Bosch and BASF Create World’s First 3D Printed Ceramic Microreactor

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Bosch recently partnered with The Karlsruhe Institute of Technology (KIT) and BASF to create the world’s first technical ceramic 3D printed microreactor. This first-of-its-kind microreactor plans to aid German chemical giant BASF in understanding its chemical reactions with more precision than before, potentially offering insights into chemistry that have yet to be gained.

Technical ceramics, also known as advanced or engineered ceramics, have been around since 1902 and are widely used throughout society. Their properties can easily be tuned to a specific application by changing the chemical composition or manufacturing process. These properties include the ability to withstand high temperatures, exhibit high hardness, and display excellent insulation. This makes them very attractive materials to use, and it’s no wonder why many companies are exploiting these benefits.

Cross sectional render of a 3D printed technical ceramic microreactor. (Source: Bosch Advanced Ceramics)

For this reason, an ideal application for these materials can be found in microreactors. Traditionally, it has been difficult to machine the small and intricate internal structures a microreactor truly needs. As a result, these devices offer limited control over temperature and the material flow within. Additive manufacturing (AM), therefore, presents a novel solution. By 3D printing a microreactor with complex internal structures, it would be possible to obtain better insights into chemical reactions more quickly.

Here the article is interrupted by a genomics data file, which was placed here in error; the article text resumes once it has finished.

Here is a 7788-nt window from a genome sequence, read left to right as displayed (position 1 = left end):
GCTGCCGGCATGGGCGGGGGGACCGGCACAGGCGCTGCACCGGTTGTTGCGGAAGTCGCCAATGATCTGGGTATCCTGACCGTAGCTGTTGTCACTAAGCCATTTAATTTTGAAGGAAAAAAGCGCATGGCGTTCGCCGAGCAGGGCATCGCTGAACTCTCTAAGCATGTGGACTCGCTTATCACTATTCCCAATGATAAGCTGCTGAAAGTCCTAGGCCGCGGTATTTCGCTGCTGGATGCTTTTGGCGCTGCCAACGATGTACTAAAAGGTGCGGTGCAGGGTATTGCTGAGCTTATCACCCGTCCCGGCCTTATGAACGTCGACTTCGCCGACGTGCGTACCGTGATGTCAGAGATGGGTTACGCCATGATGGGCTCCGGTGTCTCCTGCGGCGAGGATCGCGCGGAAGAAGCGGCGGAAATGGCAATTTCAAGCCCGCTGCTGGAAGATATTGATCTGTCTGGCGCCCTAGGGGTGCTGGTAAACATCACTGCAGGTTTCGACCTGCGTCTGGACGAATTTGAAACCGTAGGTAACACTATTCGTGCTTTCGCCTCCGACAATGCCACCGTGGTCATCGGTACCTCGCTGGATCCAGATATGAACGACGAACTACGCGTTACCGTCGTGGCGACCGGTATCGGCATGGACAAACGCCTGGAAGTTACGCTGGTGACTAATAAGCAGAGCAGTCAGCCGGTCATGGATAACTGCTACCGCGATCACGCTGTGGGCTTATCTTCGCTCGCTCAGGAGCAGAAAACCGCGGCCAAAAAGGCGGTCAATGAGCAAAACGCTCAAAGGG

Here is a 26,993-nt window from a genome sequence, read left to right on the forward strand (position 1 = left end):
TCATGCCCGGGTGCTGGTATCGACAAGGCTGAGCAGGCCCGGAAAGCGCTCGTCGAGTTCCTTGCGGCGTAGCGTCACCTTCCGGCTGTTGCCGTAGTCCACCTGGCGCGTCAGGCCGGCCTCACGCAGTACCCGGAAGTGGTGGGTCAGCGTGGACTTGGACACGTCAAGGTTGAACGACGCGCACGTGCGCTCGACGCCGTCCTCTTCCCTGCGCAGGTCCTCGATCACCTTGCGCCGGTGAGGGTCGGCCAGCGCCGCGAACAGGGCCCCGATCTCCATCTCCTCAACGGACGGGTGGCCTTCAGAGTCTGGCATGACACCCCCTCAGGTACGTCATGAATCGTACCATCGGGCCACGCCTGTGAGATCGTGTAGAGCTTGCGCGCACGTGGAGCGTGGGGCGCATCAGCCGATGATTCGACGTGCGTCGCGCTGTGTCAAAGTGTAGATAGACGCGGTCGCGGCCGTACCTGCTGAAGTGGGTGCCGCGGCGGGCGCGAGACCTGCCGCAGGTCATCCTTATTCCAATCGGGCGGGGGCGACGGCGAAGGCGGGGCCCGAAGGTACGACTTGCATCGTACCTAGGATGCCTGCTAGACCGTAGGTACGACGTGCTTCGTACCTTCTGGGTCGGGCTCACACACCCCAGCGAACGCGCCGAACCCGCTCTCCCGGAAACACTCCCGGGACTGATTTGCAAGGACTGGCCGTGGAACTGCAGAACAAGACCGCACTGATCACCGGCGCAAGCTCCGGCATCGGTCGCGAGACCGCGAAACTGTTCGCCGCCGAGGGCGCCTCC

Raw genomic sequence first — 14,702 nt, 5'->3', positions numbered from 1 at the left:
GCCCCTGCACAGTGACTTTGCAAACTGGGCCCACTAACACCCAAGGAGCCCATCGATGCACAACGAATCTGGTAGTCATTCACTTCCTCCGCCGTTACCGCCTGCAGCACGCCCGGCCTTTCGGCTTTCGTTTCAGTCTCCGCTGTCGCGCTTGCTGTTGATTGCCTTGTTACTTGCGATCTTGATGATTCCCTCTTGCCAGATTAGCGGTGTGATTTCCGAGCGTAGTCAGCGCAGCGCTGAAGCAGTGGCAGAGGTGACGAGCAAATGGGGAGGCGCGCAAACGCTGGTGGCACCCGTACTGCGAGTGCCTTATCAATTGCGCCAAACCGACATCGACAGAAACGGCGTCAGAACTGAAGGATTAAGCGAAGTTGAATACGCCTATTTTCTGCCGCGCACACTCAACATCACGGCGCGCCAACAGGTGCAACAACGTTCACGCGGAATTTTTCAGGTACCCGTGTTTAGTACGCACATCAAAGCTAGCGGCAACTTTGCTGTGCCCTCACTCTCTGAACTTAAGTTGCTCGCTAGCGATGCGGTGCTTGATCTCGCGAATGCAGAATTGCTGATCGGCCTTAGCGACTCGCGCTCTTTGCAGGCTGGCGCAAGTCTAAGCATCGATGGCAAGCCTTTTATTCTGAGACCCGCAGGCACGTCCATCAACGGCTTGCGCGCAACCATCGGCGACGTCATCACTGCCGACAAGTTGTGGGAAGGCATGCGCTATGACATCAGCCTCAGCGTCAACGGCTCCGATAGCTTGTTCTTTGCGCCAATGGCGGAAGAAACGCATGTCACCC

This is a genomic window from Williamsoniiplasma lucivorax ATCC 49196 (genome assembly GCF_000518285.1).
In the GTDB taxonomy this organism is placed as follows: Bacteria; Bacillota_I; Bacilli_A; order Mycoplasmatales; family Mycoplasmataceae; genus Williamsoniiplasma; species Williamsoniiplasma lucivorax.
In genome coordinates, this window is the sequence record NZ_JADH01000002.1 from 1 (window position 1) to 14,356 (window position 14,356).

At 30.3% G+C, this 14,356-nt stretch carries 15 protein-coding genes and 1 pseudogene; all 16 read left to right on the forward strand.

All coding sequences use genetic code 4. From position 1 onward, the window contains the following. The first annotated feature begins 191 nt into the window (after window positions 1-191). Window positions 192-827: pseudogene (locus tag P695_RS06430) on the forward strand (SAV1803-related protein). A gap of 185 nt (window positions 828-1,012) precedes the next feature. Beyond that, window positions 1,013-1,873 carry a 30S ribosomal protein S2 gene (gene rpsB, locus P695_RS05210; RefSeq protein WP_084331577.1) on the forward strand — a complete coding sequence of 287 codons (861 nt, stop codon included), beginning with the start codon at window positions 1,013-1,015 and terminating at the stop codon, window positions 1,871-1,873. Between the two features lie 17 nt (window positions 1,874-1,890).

Image inside a Bosch ceramic 3D printer from Lithoz. (Source: Bosch Advanced Ceramics)

Limited by off-the-shelf ceramic microreactors, BASF sought the aid of Bosch’s Advance Ceramics Division and KIT. 3D printing allowed them to build the complex internal structures needed and do it at a size (0.5 mm minimum channel width) that would allow BASF researchers to accurately monitor and control the chemical reactions within. After many trials, the team successfully created a process to manufacture the world’s first 3D-printed technical ceramic microreactor.

The first device is now being used by BASF to study its chemical reactions under ideal conditions. So far, the device is working better than BASF expected, and the company already has plans to order 10-20 more from Bosch. If this new microreactor continues to show promise, it could glean valuable new insights that wouldn’t be possible with the current technology.

We would love to see how this partnership proceeds in the future and just how small channels can be made. If channel size is the limiting factor, then the group could find a way to shrink channel size further while keeping the costs of new microcreactors reasonable. Every lab needs better equipment, and BASF isn’t the only company interested in understanding chemical reactions better. Bosch may have just opened up a whole new market niche for ceramic 3D printing.

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